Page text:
Microsoft is trying to “monopolise” PC gaming development with its new Universal Windows Platform (UWP) scheme, so says Epic Games co-founder Tim Sweeney.
Sweeney — who believes UWP is an affront to gamers, developers, game publishers and distributors alike — passionately argued against it in a piece for the Guardian.
Windows 10 saw the introduction of Microsoft’s initiative, which proposes a common platform to allow software and games to work on any device running the new OS – from phones through tablets to the Xbox, laptops and computers.
As such, it’s designed to be a good thing for developers who can more easily tout their wares across a broader range of devices and therefore a larger audience.
However, Sweeney’s beef stems from the fact that UWP apps need to go through the Windows Store – you can’t just download them from, say, a publisher’s website, or run any updates for them, or conduct any sales of them outside of Microsoft’s official store.
Because of this locked-down nature, Redmond is interfering with the rights of game developers and publishers to have a direct relationship with their customers, he argues.
Sweeney said: “Microsoft has launched new PC Windows features exclusively in UWP, and is effectively telling developers you can use these Windows features only if you submit to the control of our locked-down UWP ecosystem.”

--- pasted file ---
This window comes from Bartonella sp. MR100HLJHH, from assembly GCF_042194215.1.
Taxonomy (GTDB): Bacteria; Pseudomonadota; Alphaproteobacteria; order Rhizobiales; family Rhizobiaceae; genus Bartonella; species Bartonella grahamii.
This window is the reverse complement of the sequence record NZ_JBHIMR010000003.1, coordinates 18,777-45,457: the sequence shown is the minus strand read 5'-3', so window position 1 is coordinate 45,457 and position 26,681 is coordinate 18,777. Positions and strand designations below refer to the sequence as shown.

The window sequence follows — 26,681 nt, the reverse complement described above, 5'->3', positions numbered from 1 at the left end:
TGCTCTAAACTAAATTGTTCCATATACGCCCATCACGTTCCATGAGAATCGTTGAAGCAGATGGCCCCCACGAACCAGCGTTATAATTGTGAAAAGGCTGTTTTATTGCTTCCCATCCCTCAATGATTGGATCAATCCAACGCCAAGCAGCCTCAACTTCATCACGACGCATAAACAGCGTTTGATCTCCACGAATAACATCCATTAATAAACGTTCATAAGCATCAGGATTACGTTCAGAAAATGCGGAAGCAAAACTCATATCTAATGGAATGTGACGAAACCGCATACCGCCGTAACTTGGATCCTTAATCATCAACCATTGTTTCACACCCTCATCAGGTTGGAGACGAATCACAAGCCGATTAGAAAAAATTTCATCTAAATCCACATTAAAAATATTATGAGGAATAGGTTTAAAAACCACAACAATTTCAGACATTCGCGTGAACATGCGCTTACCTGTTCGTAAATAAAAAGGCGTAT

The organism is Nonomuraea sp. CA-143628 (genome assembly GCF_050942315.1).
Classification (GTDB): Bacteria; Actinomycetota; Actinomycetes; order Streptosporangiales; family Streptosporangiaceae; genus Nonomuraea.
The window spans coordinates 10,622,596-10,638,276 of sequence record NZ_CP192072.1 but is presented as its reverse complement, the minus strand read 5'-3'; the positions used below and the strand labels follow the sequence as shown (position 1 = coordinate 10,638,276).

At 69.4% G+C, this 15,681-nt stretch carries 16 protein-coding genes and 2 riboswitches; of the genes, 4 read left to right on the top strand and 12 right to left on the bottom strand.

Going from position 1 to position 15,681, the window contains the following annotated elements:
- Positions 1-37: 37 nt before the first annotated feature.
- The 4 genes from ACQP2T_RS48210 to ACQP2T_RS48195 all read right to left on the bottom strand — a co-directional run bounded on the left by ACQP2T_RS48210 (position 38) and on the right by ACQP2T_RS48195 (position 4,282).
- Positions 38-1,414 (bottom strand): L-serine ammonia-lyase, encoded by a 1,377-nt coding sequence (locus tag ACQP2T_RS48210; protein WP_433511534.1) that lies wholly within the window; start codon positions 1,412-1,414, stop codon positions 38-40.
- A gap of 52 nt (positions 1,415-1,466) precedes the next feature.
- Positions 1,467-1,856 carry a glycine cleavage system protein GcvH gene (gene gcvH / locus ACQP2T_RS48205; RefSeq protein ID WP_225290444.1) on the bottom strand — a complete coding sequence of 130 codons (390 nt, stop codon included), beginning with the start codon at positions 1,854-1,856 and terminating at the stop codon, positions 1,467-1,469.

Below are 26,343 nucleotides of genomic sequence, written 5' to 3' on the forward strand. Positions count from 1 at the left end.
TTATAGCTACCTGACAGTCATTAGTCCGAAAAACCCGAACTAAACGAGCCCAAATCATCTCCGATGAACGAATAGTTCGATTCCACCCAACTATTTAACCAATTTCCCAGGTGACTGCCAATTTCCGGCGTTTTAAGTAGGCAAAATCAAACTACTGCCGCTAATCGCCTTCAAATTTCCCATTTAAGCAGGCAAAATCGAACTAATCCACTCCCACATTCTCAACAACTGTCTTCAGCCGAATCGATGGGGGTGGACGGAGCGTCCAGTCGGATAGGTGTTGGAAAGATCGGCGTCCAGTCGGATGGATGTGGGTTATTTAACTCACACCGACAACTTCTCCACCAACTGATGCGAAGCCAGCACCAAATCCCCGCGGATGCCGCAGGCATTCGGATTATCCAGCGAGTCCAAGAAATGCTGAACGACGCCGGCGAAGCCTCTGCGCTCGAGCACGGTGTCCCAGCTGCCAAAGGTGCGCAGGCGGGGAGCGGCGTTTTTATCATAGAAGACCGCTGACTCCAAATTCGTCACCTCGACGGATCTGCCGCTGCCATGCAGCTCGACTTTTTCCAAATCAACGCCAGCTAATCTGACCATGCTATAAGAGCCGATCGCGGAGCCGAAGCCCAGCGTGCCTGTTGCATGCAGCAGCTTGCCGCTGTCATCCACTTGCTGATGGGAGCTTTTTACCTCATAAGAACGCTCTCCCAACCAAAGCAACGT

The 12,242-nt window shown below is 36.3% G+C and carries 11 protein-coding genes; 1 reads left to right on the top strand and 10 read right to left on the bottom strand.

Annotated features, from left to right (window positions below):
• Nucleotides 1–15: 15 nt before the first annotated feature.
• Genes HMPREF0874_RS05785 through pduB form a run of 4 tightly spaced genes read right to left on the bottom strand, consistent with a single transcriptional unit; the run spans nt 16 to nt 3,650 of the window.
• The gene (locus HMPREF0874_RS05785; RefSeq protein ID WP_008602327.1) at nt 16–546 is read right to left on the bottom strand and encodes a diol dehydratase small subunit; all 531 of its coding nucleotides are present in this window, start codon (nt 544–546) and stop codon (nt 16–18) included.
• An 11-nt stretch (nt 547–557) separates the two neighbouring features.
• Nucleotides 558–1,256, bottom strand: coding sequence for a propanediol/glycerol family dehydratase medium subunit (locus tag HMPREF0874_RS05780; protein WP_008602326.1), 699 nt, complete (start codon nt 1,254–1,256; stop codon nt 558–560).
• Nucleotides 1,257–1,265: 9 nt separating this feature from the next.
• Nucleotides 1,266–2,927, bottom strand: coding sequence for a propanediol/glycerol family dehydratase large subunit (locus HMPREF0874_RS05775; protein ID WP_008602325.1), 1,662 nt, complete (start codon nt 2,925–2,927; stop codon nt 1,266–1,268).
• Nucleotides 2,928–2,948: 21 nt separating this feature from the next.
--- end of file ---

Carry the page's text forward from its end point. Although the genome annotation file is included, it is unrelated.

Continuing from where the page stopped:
He further observed: “In my view, this is the most aggressive move Microsoft has ever made.”
Sweeney admits that the more savvy Windows 10 user can dig into OS settings and enable side-loading to install these apps, but this is hard to find and by default, things are very much set up to disadvantage Redmond’s competitors. (He also broadly criticises the way Windows 10 buries many important options and settings besides side-loading – like privacy controls for example).
And of course there’s no guarantee that side-loading won’t be switched off in the future. It’s the path Microsoft is going to tread going forward that’s worrying Sweeney, and he foresees the potential further pushing of smart new features in UWP while Win32 apps are neglected.
Sweeney says that Microsoft must open up UWP – so that a UWP app can be downloaded from the web, and third-party stores like Steam – or else “PC UWP can, should, must and will, die as a result of industry backlash”.
We’d agree that Microsoft needs to address these concerns and provide at least some assurances that we aren’t heading down a rather dark road where developer and consumer freedoms alike are sacrificed to push the Windows Store.